Separating performance from learning effects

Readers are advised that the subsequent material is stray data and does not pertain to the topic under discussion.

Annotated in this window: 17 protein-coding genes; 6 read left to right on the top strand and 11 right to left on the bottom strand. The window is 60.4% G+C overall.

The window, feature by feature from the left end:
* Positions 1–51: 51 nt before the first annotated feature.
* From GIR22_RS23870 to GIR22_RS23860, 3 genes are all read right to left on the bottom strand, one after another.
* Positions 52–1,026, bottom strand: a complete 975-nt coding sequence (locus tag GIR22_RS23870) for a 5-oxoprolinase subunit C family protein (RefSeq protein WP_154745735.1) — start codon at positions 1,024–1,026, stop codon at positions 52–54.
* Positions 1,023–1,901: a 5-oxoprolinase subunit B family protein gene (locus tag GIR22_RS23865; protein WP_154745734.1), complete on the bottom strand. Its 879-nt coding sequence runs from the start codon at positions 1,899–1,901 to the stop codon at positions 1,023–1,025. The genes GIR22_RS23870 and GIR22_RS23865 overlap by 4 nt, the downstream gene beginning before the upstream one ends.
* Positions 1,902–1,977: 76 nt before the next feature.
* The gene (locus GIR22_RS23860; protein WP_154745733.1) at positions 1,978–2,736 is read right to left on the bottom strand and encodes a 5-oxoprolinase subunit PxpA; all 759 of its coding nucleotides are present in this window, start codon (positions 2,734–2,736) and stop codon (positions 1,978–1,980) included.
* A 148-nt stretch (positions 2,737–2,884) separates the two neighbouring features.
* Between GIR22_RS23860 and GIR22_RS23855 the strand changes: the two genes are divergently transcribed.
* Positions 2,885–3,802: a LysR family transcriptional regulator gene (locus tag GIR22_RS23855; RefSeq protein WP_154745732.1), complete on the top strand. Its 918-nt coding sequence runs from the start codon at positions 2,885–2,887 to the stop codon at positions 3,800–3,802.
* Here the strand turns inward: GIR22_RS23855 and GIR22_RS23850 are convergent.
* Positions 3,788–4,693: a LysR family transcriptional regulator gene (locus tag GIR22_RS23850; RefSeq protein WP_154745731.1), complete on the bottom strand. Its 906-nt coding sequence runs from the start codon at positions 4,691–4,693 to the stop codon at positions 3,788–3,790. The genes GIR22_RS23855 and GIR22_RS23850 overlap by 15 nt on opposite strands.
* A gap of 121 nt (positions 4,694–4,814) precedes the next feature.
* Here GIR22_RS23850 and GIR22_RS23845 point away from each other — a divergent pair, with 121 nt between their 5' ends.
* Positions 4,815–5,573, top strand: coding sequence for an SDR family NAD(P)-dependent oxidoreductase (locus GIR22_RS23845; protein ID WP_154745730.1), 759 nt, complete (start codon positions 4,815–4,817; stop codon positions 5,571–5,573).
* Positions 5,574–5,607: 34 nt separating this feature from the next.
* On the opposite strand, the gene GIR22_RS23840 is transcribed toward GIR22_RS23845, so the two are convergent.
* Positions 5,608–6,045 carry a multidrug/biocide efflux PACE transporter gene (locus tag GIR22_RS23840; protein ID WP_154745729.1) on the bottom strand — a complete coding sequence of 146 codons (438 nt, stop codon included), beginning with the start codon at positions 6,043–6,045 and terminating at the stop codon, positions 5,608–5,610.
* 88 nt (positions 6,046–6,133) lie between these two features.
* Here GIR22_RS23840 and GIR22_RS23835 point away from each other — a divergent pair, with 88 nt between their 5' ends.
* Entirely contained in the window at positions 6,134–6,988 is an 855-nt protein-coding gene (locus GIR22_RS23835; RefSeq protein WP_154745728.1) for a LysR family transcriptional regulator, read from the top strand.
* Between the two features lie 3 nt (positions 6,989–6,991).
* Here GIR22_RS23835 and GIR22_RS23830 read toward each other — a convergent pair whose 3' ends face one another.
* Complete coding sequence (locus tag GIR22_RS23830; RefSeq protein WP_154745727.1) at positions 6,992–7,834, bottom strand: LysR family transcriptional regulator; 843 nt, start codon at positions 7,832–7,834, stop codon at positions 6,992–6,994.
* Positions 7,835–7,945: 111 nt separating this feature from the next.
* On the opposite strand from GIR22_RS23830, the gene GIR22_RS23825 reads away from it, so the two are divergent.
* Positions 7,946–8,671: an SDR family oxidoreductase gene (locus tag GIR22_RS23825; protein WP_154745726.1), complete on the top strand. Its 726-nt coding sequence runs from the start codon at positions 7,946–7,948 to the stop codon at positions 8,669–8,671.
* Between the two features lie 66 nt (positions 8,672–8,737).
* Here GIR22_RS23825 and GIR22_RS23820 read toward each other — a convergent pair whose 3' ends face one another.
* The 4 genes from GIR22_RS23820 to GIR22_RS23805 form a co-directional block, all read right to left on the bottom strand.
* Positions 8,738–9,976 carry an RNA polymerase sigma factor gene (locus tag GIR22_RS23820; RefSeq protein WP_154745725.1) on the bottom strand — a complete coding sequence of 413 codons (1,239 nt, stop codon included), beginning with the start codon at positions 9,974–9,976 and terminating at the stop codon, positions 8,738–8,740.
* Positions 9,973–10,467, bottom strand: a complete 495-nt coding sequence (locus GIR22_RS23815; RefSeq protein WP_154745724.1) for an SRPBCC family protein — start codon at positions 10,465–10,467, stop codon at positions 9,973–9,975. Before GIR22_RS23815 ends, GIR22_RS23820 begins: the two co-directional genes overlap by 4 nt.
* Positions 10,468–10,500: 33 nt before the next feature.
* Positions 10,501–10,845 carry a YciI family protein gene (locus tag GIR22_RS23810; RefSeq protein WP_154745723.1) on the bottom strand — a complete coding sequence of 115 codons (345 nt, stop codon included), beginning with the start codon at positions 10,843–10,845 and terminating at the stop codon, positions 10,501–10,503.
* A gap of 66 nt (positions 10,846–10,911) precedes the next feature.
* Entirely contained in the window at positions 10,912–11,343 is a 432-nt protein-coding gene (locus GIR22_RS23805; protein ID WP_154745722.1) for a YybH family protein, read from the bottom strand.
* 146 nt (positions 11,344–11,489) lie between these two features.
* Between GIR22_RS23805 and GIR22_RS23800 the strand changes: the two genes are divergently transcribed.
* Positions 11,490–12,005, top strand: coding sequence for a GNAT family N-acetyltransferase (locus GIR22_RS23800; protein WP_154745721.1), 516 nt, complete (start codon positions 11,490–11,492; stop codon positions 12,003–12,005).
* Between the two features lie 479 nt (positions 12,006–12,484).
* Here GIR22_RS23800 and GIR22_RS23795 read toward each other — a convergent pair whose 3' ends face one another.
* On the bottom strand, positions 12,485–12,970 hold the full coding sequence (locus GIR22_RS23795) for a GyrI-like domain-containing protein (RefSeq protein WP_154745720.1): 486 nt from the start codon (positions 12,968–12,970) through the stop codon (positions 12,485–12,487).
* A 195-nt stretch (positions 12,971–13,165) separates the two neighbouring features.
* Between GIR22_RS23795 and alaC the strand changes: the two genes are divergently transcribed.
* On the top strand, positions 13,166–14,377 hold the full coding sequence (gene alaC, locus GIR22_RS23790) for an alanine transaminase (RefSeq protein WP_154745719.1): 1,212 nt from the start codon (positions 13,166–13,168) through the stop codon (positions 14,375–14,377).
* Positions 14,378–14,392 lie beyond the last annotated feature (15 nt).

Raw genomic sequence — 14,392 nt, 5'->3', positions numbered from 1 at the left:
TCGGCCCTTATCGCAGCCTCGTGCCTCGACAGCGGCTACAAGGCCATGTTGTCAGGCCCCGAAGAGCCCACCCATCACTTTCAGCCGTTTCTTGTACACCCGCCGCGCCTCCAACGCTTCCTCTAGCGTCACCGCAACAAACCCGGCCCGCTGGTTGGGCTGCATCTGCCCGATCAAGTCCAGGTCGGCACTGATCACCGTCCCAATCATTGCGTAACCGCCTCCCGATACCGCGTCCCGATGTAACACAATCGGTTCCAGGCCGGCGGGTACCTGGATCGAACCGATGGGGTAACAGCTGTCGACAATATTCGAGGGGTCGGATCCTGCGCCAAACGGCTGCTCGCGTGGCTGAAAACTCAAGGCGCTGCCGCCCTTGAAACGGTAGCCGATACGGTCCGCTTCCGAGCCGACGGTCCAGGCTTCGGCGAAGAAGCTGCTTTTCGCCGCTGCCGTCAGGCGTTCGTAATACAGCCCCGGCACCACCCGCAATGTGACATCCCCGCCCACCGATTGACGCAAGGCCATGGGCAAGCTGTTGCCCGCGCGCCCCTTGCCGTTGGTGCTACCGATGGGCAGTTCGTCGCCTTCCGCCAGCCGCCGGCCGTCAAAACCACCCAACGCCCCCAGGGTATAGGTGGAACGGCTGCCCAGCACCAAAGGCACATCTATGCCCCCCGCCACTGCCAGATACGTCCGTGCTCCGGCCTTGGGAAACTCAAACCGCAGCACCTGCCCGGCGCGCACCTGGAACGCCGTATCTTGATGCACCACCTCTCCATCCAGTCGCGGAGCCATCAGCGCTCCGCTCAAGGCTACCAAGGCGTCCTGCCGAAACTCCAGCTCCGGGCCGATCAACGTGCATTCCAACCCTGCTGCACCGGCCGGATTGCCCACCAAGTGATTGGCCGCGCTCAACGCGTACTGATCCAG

We separated performance from learning effects by applying a permutation test statistic. The reasoning for applying a permutation test was two-fold. First, we sought to correct the p-values for each electrode due to the many individual correlation tests applied. We tested this against a distribution which did not rely on the same temporal interval (500 ms following the stimulus presentation) for which the correlation coefficient was calculated. Second, we wanted to identify electrodes in which Pearsons correlation coefficient r was significantly higher than the partial correlation coefficient . This means that we looked for electrodes with a significant difference between r and . Since the significance can only be determined in relation to a distribution we estimated this distribution from our data. Hence, the null hypothesis to be rejected was that the difference between electrodes r and was derived from a random distribution. The recorded time series were filtered in the (4–8 Hz) and in the HG (80–180 Hz) frequency. Subsequently, we calculated the HG envelope of the HG time series in each electrode and each trial by taking the absolute value of the Hilbert transform of the filtered time series. The analytic amplitude is a new time series representing the amplitude envelope of the HG-oscillations at any moment in time. We then determined 20 time windows around the stimulus onset each with a width of 500 ms and 400 ms overlap. In order to conduct the TPR permutation test statistic we calculated and (see above) around each trough in the time window in each electrode and trial which yields 20 and 20 values in each trial from which one and one value was randomly chosen in each permutation. In each trial the TPR was calculated from the random and values and correlated (partial correlation) with behavioral measures. In 500 permutation we estimated a distribution of partial correlation which served to assess the significance of the observed partial correlation coefficient. Electrodes exceeding the 95% percentile were considered significantly predictive for performance. In a comparable way learning effects were obtained. In general we tried to find the subset of electrodes within the pool of electrodes which are correlated with performance. Specifically we sought to find those electrodes whose Pearson's correlation coefficient is significantly greater than the partial correlation coefficient (). Therefore we again chose randomly one and one value per trial and correlated (Pearson's correlation – r) the randomly obtained TPR values with behavioral measures. In each permutation we calculated the difference between the randomly obtained and . In 500 permutations we estimated a distribution of which served to assess the significance of the observed . Electrodes exceeding the 95% percentile were considered significantly predictive for performance improvement. Note that this analysis results in spatially more limited clusters than in the ROI-analysis since in the ROI-analysis Pearson's r was used and not the difference of .